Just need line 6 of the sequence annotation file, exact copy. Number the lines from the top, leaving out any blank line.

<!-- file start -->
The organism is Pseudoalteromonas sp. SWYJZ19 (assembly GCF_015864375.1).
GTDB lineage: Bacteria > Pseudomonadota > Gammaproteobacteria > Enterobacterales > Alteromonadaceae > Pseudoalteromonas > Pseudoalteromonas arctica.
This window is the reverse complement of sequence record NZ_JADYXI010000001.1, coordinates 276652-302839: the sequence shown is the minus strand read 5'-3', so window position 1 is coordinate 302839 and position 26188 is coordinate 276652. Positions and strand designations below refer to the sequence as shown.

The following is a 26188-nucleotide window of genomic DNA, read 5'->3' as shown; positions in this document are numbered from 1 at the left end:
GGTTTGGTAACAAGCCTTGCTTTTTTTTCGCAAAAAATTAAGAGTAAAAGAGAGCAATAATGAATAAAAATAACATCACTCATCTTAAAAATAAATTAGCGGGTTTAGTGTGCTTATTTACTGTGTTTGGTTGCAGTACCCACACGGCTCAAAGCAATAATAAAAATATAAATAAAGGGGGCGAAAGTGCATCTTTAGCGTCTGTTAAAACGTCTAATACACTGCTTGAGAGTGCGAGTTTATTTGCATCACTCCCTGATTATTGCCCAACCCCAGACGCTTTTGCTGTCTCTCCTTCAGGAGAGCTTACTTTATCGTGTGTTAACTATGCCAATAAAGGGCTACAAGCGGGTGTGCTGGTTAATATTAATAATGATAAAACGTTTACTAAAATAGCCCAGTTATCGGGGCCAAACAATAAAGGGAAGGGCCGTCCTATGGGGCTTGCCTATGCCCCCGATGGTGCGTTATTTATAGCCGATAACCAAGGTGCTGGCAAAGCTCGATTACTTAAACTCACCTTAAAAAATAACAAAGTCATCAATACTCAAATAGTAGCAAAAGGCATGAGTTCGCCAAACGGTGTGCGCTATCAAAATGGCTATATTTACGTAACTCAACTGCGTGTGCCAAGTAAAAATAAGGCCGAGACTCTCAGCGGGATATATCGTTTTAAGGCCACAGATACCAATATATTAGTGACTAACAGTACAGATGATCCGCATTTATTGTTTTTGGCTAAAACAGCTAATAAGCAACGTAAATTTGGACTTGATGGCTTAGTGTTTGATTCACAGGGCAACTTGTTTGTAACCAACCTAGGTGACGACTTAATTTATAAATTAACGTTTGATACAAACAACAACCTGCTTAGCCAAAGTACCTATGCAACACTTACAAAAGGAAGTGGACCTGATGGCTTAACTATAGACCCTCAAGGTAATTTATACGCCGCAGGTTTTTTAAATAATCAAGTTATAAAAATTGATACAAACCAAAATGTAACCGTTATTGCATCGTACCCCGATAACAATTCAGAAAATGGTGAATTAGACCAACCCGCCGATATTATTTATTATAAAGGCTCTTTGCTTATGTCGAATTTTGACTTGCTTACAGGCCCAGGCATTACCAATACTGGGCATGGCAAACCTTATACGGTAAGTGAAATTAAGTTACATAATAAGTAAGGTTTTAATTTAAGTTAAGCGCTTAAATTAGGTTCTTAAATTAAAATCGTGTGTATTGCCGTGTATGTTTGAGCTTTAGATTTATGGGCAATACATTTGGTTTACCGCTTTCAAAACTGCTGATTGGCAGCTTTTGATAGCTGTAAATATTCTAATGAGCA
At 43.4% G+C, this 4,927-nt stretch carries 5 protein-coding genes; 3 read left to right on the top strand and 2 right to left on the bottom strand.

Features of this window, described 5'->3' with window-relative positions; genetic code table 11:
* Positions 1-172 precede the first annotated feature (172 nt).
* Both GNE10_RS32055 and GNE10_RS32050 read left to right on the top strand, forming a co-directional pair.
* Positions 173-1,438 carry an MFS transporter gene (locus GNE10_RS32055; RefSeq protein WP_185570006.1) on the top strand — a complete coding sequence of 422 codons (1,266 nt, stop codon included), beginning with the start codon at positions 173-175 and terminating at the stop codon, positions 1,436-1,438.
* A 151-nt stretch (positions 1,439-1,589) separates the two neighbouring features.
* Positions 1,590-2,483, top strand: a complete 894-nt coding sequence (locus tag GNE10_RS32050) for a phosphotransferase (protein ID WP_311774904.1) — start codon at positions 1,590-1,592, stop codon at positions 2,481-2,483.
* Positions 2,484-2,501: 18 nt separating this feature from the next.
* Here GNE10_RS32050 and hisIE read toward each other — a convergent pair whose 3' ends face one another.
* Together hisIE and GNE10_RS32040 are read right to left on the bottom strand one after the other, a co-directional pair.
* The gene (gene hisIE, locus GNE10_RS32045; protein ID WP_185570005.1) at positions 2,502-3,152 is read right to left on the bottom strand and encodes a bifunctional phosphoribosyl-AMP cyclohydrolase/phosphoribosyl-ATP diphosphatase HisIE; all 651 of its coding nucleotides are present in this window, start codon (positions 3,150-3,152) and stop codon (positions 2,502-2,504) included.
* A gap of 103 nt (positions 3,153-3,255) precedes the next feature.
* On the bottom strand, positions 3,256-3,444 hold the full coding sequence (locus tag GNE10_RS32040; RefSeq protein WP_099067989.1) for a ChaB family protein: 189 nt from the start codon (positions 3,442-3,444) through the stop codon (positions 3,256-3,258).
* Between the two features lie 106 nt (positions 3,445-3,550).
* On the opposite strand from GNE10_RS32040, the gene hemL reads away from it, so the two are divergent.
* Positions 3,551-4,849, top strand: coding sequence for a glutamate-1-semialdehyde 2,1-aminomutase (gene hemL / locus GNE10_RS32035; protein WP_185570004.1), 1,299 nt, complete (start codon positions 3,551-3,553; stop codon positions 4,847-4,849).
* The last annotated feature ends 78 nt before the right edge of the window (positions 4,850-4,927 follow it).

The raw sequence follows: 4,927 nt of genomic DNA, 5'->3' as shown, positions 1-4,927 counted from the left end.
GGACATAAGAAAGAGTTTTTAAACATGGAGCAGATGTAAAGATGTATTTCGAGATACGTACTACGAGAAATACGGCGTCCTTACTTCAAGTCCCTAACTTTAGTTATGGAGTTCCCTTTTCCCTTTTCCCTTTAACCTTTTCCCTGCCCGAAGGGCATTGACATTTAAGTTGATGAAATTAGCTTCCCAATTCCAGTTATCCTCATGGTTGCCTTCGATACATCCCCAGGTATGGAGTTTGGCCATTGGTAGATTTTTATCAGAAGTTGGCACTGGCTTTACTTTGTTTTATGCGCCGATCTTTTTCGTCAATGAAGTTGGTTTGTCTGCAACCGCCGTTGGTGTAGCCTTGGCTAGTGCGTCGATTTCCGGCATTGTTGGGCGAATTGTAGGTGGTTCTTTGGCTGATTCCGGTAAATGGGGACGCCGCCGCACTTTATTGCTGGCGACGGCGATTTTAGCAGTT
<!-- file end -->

At 43.4% G+C, this 4,927-nt stretch carries 5 protein-coding genes; 3 read left to right on the top strand and 2 right to left on the bottom strand.